Although it is generally acknowledged that rifaximin leads to short-term clinical improvements in some IBS patients, there are several points to be considered before promoting the widespread use of rifaximin. First, a less-than-half response rate and a 9% therapeutic gain means that several administrations are needed to treat roughly 11 patients.95 To prevent antibiotic misuse, a specific predictor of the response to antibiotic treatment in IBS patients is needed. The potential candidates for the predictor are diagnostic tests for SIBO, including breath tests and analysis of the upper-gut aspirates. In previous studies, normalization of the results of the breath test in IBS patients after antibiotic therapy has been shown to be correlated with a successful response to antibiotic therapy.86,92,93,96 The predictive value of a positive lactulose breath test has been disappointing, however, in selecting patients who will respond.9799 In a recent prospective study that used upper-gut aspiration culture for diagnosing SIBO, IBS patients with SIBO had greater symptom alleviation than patients without SIBO (87.5% vs 25%) 1 month after the administration of antibiotics.100 The technique of upper-gut aspiration, however, has limited application in clinical practice due to its invasiveness and expensiveness. Further study will be required to identify the biomarker-based strategies that will enrich the likelihood of a response to antibiotics in IBS patients.95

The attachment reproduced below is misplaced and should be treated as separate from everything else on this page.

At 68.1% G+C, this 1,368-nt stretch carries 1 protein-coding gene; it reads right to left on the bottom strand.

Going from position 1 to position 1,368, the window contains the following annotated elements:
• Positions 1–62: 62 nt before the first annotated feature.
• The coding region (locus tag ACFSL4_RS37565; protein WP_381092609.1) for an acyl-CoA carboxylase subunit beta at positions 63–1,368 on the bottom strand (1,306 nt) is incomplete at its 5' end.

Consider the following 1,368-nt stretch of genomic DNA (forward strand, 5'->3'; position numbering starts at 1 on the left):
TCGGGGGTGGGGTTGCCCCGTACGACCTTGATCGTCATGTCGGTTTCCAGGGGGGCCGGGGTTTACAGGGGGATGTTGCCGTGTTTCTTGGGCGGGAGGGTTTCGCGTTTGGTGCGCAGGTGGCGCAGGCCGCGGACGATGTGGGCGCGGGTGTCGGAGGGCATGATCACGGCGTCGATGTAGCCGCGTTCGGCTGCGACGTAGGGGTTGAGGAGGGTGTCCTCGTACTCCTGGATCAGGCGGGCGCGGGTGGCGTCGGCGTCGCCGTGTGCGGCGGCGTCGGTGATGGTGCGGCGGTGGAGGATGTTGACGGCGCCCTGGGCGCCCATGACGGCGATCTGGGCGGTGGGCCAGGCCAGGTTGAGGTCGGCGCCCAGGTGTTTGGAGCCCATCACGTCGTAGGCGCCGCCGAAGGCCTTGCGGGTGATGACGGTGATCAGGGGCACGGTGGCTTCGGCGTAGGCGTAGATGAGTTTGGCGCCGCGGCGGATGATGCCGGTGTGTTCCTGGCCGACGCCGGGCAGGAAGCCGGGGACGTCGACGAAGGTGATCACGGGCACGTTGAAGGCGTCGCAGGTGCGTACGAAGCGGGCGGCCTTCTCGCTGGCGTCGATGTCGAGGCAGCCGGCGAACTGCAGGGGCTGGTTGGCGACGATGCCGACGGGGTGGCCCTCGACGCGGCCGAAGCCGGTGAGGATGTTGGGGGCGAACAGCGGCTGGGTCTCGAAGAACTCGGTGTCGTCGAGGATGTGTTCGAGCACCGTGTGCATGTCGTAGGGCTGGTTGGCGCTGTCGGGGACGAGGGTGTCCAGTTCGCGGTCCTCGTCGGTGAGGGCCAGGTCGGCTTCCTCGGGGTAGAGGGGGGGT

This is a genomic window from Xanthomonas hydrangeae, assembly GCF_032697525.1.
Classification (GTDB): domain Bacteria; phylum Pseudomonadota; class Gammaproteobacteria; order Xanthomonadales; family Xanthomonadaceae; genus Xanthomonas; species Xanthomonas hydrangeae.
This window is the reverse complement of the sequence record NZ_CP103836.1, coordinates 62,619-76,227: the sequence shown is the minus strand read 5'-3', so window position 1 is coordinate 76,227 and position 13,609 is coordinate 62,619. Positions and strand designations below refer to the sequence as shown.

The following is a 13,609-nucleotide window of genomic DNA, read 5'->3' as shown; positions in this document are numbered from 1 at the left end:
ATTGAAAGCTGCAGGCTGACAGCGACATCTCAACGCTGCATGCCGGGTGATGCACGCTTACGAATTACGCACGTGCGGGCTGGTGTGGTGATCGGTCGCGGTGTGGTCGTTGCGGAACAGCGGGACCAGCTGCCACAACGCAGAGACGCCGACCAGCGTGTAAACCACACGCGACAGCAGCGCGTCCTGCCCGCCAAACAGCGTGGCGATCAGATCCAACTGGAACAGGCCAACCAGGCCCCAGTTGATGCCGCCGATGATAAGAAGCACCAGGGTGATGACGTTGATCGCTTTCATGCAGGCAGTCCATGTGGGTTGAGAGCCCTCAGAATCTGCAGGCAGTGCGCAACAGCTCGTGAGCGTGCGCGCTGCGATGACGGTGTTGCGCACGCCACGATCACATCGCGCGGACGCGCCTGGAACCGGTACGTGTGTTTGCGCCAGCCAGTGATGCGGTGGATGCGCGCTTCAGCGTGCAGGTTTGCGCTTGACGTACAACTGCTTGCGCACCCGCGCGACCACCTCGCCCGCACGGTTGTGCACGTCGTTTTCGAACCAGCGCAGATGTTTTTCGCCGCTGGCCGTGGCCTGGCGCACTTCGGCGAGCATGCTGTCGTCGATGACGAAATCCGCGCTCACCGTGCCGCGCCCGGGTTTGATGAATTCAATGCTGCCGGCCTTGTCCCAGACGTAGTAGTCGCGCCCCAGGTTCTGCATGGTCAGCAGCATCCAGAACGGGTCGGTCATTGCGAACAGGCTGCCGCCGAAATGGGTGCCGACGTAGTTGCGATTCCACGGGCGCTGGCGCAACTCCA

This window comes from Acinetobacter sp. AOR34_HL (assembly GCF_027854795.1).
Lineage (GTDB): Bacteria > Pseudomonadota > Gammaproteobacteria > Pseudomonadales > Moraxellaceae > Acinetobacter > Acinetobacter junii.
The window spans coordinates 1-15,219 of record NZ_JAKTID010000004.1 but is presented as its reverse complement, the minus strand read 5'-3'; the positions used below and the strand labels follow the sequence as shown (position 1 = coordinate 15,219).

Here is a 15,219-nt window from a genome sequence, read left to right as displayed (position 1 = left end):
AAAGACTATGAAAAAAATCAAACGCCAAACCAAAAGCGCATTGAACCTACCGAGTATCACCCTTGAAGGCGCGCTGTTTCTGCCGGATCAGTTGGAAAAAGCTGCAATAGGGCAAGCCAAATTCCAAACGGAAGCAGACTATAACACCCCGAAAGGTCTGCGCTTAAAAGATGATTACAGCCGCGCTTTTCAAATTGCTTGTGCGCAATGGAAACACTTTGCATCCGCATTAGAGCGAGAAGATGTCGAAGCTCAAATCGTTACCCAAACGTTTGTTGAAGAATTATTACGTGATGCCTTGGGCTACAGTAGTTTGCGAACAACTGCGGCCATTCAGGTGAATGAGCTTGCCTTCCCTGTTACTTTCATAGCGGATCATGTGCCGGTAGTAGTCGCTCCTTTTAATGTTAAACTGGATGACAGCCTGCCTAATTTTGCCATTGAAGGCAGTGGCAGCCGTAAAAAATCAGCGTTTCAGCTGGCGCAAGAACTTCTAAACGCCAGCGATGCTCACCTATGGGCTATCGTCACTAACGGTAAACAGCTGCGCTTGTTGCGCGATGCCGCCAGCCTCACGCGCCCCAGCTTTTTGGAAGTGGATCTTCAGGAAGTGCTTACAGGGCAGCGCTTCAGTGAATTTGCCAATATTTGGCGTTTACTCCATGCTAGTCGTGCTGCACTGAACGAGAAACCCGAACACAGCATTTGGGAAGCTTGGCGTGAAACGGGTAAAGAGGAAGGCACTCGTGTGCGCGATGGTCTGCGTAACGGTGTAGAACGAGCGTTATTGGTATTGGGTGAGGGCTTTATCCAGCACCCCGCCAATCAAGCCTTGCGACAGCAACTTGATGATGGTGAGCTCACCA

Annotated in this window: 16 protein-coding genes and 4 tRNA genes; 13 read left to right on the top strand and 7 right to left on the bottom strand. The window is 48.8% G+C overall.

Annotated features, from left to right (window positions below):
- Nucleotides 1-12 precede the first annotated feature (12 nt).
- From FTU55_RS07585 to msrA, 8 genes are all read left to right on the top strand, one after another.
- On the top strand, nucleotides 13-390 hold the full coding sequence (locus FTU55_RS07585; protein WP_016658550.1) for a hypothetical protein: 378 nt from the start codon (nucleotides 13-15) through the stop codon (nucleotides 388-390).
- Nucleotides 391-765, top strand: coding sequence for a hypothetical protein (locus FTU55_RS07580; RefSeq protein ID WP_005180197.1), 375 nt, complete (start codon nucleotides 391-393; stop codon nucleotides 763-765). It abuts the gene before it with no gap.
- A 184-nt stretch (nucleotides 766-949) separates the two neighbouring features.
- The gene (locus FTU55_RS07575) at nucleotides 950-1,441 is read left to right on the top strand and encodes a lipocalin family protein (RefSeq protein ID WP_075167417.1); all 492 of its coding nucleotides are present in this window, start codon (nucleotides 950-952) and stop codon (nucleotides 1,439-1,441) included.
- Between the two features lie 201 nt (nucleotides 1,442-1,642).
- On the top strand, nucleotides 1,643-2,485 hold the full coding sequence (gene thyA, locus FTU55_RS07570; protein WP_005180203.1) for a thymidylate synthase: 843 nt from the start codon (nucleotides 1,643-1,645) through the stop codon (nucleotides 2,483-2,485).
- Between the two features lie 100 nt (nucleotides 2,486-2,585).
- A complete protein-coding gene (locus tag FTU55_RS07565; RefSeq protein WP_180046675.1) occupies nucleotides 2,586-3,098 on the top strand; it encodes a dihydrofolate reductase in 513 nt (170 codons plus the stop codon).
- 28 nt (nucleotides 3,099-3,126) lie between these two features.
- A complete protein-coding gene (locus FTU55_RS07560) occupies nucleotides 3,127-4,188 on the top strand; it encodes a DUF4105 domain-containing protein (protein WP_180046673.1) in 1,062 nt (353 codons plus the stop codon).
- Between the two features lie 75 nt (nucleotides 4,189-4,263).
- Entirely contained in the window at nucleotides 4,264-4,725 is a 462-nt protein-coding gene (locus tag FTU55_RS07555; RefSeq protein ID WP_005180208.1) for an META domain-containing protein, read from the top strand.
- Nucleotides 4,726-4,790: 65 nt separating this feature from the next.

Although a recent study suggested that long-term rifaximin use for hepatic encephalopathy is safe and tolerable,101 it must be considered that excessive rifaximin use may lead to resistance and adaptation among pathogens. There is emerging evidence that rifaximin use can select rifaximin-resistant strains of bacteria, such as Clostridium difficile and Escherichia coli.102,103 Furthermore, rifaximin is a structural analog of rifampin, which is used for treating several infections, such as tuberculosis and methicillin-resistant Staphylococcus aureus.104 In a prospective study, rifampin-resistant human-skin staphylococci emerged after oral intake of rifaximin by 20 healthy volunteers, and these isolates were still found on the hands and lower arms after 9 weeks.104 There is a consensus that rifaximin may be a treatment of choice for some IBS patients. Before the promotion of the wide use of rifaximin, however, further studies are still needed for the identification of the subpopulation of IBS patients who may best benefit from rifaximin use.

Fecal Microbiota Transplantation